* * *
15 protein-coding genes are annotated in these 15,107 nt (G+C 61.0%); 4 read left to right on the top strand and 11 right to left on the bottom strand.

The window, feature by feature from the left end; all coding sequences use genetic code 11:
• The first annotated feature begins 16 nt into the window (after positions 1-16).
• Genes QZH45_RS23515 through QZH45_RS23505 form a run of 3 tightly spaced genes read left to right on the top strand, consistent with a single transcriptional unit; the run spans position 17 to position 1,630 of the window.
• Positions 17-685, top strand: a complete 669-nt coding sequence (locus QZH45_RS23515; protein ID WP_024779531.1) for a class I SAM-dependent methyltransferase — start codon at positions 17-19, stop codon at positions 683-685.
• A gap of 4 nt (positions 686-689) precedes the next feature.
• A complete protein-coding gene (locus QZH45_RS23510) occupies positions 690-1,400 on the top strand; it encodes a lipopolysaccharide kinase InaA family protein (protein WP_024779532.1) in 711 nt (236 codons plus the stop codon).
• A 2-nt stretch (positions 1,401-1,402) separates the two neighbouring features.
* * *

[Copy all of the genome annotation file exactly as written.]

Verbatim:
15 protein-coding genes are annotated in these 15,107 nt (G+C 61.0%); 4 read left to right on the top strand and 11 right to left on the bottom strand.

The window, feature by feature from the left end; all coding sequences use genetic code 11:
• The first annotated feature begins 16 nt into the window (after positions 1-16).
• Genes QZH45_RS23515 through QZH45_RS23505 form a run of 3 tightly spaced genes read left to right on the top strand, consistent with a single transcriptional unit; the run spans position 17 to position 1,630 of the window.
• Positions 17-685, top strand: a complete 669-nt coding sequence (locus QZH45_RS23515; protein ID WP_024779531.1) for a class I SAM-dependent methyltransferase — start codon at positions 17-19, stop codon at positions 683-685.
• A gap of 4 nt (positions 686-689) precedes the next feature.
• A complete protein-coding gene (locus QZH45_RS23510) occupies positions 690-1,400 on the top strand; it encodes a lipopolysaccharide kinase InaA family protein (protein WP_024779532.1) in 711 nt (236 codons plus the stop codon).
• A 2-nt stretch (positions 1,401-1,402) separates the two neighbouring features.